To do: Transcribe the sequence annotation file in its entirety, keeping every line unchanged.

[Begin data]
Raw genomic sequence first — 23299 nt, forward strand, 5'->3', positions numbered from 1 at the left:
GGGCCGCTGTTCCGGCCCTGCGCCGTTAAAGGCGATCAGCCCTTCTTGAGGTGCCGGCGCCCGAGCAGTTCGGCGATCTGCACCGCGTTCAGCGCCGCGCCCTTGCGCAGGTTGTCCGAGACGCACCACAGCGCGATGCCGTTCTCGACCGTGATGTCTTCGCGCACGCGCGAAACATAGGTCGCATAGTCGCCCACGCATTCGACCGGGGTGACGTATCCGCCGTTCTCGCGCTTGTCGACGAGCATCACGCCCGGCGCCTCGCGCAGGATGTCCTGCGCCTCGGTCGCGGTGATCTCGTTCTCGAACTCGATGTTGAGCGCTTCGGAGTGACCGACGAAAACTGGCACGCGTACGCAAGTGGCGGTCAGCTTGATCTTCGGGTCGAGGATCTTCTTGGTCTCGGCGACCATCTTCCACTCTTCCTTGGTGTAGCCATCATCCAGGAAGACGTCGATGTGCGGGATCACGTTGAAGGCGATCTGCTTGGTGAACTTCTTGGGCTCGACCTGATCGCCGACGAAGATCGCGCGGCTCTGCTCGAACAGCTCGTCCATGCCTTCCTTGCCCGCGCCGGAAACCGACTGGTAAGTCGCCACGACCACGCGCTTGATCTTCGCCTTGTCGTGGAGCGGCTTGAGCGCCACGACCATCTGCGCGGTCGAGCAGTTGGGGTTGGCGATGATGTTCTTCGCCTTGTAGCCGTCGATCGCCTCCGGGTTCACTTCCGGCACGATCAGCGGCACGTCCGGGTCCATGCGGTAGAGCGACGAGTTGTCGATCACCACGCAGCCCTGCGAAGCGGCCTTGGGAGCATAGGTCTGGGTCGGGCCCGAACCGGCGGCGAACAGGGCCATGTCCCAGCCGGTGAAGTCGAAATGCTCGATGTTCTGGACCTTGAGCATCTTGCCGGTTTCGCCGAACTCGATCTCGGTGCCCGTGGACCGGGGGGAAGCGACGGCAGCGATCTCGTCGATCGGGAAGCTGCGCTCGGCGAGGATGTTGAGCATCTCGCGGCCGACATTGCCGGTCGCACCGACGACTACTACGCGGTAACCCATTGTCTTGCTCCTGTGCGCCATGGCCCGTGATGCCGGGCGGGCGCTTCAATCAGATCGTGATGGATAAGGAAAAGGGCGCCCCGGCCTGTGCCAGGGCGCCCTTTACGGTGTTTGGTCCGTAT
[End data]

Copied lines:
Raw genomic sequence first — 23299 nt, forward strand, 5'->3', positions numbered from 1 at the left:
GGGCCGCTGTTCCGGCCCTGCGCCGTTAAAGGCGATCAGCCCTTCTTGAGGTGCCGGCGCCCGAGCAGTTCGGCGATCTGCACCGCGTTCAGCGCCGCGCCCTTGCGCAGGTTGTCCGAGACGCACCACAGCGCGATGCCGTTCTCGACCGTGATGTCTTCGCGCACGCGCGAAACATAGGTCGCATAGTCGCCCACGCATTCGACCGGGGTGACGTATCCGCCGTTCTCGCGCTTGTCGACGAGCATCACGCCCGGCGCCTCGCGCAGGATGTCCTGCGCCTCGGTCGCGGTGATCTCGTTCTCGAACTCGATGTTGAGCGCTTCGGAGTGACCGACGAAAACTGGCACGCGTACGCAAGTGGCGGTCAGCTTGATCTTCGGGTCGAGGATCTTCTTGGTCTCGGCGACCATCTTCCACTCTTCCTTGGTGTAGCCATCATCCAGGAAGACGTCGATGTGCGGGATCACGTTGAAGGCGATCTGCTTGGTGAACTTCTTGGGCTCGACCTGATCGCCGACGAAGATCGCGCGGCTCTGCTCGAACAGCTCGTCCATGCCTTCCTTGCCCGCGCCGGAAACCGACTGGTAAGTCGCCACGACCACGCGCTTGATCTTCGCCTTGTCGTGGAGCGGCTTGAGCGCCACGACCATCTGCGCGGTCGAGCAGTTGGGGTTGGCGATGATGTTCTTCGCCTTGTAGCCGTCGATCGCCTCCGGGTTCACTTCCGGCACGATCAGCGGCACGTCCGGGTCCATGCGGTAGAGCGACGAGTTGTCGATCACCACGCAGCCCTGCGAAGCGGCCTTGGGAGCATAGGTCTGGGTCGGGCCCGAACCGGCGGCGAACAGGGCCATGTCCCAGCCGGTGAAGTCGAAATGCTCGATGTTCTGGACCTTGAGCATCTTGCCGGTTTCGCCGAACTCGATCTCGGTGCCCGTGGACCGGGGGGAAGCGACGGCAGCGATCTCGTCGATCGGGAAGCTGCGCTCGGCGAGGATGTTGAGCATCTCGCGGCCGACATTGCCGGTCGCACCGACGACTACTACGCGGTAACCCATTGTCTTGCTCCTGTGCGCCATGGCCCGTGATGCCGGGCGGGCGCTTCAATCAGATCGTGATGGATAAGGAAAAGGGCGCCCCGGCCTGTGCCAGGGCGCCCTTTACGGTGTTTGGTCCGTAT